I’m sorry, but there’s not much I can say that will make it easier or less scary for you right now. I know the first thing you’ll want to know is what the hell multiple sclerosis even is anyway, since you weren’t prepared for this – these words weren’t on your radar. If I did have one piece of advice it would be not to use Wikipedia as your source of information. Get your friends to research it for you – it’ll inform them and help prevent you catastrophising. Imagine how the internet would describe in words what love feels like and compare it to your own experience. Exactly.
What you will find out over the next four or so years is that understanding and growth can only come with experience. The experiences you have will be bitter and sweet, but in equal measure. I’m afraid I can’t explain to you in advance what your body will feel like, or how you’ll respond emotionally and I know this will drive you mad as you’re such a massive control freak. But I promise that every difficult moment will pass, you will learn to be patient and you will discover wonderful things you’d never have known otherwise. You won’t appreciate it in the thick of it, but your people will support you and love you more than you’d ever have expected. You won’t drive them away and they will not get bored of you. You will investigate yourself and find prejudices to address and opportunities to educate yourself in disability activism, assistive design and other cool stuff. You will stop making assumptions about other people and treat everyone with more care and caution and patience. You will start to do the same for yourself. You will develop a better understanding of what anxiety feels like and you’ll be able to support other people who struggle with it. This stuff could have taken you a lifetime to learn without MS.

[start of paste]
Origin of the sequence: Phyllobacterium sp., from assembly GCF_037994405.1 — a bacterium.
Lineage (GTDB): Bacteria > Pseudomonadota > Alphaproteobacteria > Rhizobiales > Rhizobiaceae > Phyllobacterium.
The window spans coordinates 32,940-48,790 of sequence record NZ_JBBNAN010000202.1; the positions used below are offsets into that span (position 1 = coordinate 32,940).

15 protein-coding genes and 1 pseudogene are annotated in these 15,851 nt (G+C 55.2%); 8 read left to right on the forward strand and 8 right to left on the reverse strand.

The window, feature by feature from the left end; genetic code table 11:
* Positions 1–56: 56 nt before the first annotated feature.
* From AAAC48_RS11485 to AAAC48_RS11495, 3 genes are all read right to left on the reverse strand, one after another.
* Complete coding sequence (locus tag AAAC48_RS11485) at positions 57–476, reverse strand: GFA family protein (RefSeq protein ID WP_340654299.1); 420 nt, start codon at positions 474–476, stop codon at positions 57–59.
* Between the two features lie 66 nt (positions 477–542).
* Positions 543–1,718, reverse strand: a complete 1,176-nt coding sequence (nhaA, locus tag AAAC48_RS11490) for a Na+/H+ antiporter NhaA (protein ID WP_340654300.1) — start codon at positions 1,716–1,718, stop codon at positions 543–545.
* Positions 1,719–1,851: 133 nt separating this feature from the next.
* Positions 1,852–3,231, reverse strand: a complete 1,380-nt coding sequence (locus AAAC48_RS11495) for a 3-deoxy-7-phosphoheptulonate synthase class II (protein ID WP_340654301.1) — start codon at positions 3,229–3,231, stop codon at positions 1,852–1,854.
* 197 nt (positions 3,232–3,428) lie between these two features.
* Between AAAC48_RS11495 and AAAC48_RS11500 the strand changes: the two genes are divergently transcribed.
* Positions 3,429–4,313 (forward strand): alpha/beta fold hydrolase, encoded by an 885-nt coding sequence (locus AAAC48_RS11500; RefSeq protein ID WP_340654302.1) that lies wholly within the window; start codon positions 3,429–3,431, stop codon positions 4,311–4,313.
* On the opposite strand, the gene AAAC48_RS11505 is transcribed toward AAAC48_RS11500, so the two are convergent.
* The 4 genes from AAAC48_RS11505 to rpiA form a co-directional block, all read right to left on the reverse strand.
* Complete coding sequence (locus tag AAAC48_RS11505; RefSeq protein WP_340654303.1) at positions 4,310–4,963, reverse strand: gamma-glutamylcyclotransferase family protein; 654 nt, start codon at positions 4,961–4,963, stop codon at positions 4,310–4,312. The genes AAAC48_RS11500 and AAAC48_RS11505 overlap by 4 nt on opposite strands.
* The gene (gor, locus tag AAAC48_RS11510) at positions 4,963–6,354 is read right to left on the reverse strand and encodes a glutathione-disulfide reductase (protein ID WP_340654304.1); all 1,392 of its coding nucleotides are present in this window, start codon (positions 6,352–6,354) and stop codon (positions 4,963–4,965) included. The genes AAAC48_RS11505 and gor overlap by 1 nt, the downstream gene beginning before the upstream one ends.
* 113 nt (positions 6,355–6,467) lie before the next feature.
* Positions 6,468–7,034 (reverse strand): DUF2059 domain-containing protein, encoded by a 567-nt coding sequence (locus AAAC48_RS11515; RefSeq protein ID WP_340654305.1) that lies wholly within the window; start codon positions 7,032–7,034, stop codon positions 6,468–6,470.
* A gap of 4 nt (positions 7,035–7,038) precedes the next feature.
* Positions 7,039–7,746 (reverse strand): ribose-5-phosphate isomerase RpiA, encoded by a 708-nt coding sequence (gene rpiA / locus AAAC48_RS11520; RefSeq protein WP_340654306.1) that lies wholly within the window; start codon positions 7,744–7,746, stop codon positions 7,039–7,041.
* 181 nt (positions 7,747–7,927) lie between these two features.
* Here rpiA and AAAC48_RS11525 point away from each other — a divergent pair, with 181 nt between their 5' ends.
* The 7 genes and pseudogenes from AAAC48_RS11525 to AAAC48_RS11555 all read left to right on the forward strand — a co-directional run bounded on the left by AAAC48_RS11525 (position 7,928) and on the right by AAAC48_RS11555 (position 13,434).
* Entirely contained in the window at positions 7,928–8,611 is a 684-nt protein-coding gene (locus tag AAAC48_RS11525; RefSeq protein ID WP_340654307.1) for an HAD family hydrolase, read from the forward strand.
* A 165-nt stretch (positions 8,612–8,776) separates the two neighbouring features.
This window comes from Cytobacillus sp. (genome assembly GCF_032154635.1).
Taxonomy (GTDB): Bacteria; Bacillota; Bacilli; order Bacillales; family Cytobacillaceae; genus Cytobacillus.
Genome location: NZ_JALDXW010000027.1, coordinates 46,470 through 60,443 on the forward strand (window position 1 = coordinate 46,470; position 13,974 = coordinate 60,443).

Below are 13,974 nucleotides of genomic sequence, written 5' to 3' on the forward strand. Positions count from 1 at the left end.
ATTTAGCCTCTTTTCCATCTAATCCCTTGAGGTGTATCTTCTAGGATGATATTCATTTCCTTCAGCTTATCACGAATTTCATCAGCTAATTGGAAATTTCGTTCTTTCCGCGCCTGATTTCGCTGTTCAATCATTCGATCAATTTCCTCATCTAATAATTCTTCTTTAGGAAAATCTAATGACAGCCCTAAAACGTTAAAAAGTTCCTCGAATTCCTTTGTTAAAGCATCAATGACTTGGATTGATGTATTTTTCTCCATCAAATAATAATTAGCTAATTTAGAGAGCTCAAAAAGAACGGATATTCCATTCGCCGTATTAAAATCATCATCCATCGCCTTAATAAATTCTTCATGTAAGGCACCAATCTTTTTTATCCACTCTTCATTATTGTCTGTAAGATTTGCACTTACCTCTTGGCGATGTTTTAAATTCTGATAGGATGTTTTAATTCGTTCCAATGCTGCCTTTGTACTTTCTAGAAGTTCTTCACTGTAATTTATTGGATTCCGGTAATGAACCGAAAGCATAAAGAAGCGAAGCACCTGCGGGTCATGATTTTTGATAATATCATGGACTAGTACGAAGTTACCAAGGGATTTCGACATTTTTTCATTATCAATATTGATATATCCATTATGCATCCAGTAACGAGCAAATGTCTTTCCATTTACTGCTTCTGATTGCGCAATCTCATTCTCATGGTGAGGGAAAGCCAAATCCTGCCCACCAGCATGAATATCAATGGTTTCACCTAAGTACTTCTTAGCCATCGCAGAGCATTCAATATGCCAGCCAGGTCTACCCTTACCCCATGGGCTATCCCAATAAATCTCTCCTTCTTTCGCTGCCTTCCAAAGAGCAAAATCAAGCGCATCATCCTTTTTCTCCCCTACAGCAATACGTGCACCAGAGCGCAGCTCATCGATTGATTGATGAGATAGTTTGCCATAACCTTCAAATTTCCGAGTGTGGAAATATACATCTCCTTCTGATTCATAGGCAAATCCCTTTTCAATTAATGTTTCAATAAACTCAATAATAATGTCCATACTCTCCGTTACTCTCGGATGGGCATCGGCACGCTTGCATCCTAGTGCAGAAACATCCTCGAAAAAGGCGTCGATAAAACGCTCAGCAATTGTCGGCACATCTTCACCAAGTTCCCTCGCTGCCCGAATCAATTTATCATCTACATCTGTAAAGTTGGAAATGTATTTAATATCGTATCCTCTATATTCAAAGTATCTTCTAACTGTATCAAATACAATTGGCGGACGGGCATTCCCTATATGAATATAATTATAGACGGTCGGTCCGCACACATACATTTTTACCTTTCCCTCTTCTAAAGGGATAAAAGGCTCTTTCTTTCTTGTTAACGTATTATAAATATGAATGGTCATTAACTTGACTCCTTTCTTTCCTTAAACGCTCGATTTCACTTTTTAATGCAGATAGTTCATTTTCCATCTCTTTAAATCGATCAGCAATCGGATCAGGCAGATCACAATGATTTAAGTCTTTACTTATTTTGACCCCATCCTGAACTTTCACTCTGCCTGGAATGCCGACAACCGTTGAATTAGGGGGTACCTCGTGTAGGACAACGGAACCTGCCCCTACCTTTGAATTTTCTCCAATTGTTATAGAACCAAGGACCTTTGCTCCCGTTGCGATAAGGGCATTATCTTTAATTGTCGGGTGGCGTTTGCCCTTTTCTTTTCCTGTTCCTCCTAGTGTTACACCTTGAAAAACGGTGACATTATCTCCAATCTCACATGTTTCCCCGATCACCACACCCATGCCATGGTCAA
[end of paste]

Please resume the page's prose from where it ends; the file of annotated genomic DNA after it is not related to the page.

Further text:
You have no idea what’s coming – I still don’t – but that’s OK. Whatever comes, know that while for a short time it will feel horrible, it will pass and when you come out the other side you will have something good to show for it.